1. To be lawful under international law, a law must be transparent, clear and accessible. It also must contain a number of safeguards - the ECHR has been clear on what these are but in practice far from getting there.
2. At present the decision to authorise surveillance is often made by politicians/ intelligence agencies. Judicial authorisation is important because politicians/agencies do not sufficiently take account of the privacy of individual - they have different priorities.
Eric Metcalfe discussed the case taken by a number of human rights organisations to the IPT against GCHQ. He noted that a key question they are grappling with is one of jurisdiction - if a government conducts surveillance outside of its own territory or if you are outside the territory, what right do you have to bring a challenge? He drew attention to a number of ECHR decisions where it was recognized that people can bring cases from outside the borders.
Luis Fernando Garcia said that, under the Inter-American system of Human Rights, several cases have established that when the United States is conducting mass surveillance on foreign citizens inside or outside the country, it is unlawful. He commented that other governments, e.g Mexico, have limited themselves to making statements that lack credibility because they don’t follow them up with action. Inside Mexico it was revealed that the NSA has access to the data that is mandated to be retained by the law in Mexico on the service of the telecommunication companies-lawyers and activists need to push for more accountability for those who facilitate this.
Ken Carter highlighted 5 best practices that corporate actors should be doing in this space to respect customer’s privacy. 1. Aspire to exceed any threshold on privacy-better privacy protections is a selling point and differentiating feature. 2. Disclose and adhere - tell your customers what your practices are and stick to them. Notify customers of government request. 3. Be constructively difficult - maintain a rigorous and unwavering commitment to process, procedure, and the due process of law. 3. Don’t be afraid to say no if something does not adhere to due process of law. 5. Educate your constituents, customers, employees and the government officials who bring you requests.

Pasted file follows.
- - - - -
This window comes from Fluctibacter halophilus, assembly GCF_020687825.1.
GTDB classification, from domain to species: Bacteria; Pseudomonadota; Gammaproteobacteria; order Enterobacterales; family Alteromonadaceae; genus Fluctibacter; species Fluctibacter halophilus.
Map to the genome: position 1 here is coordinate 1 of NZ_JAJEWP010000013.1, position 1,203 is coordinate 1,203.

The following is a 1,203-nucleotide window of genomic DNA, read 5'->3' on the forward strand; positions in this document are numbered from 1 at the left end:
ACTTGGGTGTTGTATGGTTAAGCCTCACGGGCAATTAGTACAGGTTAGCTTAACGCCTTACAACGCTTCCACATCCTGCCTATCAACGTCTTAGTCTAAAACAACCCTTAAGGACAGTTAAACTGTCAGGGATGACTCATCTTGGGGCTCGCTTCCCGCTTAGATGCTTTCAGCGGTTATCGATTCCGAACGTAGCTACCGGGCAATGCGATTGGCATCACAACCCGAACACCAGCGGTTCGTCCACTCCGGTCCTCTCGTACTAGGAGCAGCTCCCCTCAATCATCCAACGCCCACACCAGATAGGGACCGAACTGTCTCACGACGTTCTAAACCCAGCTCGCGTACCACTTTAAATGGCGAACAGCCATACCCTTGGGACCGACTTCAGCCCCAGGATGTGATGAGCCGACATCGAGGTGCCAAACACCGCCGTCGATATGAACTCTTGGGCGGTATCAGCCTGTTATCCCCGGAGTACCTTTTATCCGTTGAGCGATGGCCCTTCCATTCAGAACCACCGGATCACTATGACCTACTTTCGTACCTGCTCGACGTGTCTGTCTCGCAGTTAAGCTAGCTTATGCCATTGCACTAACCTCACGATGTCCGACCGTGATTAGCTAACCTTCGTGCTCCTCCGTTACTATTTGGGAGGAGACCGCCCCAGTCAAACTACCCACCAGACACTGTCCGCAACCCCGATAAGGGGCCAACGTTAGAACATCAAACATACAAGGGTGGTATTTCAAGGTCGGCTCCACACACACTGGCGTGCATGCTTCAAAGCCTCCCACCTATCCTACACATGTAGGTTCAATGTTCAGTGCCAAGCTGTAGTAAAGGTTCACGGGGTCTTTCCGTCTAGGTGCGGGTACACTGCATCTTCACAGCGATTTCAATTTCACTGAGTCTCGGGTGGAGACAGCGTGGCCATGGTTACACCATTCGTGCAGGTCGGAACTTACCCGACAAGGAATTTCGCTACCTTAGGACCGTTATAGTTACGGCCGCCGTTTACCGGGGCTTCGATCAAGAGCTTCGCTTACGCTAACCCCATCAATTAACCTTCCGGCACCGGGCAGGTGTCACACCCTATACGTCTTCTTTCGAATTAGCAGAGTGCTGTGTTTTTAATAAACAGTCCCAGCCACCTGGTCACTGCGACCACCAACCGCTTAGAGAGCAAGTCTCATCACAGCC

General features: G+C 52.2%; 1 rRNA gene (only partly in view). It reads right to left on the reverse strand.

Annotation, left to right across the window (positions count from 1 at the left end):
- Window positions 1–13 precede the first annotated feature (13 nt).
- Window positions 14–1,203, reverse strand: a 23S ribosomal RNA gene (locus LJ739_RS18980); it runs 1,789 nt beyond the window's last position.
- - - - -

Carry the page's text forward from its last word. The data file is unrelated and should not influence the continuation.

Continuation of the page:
As the data protection commissioner from Serbia, Nevena Ruzic said that intelligence services or state security services must be as transparent as possible. She referenced a case brought to the ECHR by a Serbian NGO which requested a government agency reveal the number of requested and approved requests for phone tapping. It was a standard setting decision saying that this should be transparent - the number of access or requests for communication interception should be known to the public.
Conclusions drawn from the workshop and possible follow up actions
• Continue to pursue advocacy at international level, to Human Rights Committee and other UN bodies.
• In the light of the success of cases such as Digital Rights (ECJ) and Liberty v. UK (ECHR) in breaking new ground for protecting privacy in surveillance activities, it is important to persist in bringing cases to European and Inter-American courts.
• At national level, it is crucial to increase awareness amongst activists and lawyers of the legal safeguards surveillance practices must adhere to, so that those who facilitate surveillance can be held accountable.
• Private companies should be encouraged to follow best practices.
• Maintain efforts to increase the profile of the Necessary and Proportionate Principles, encouraging governments, organisations and individuals to commit.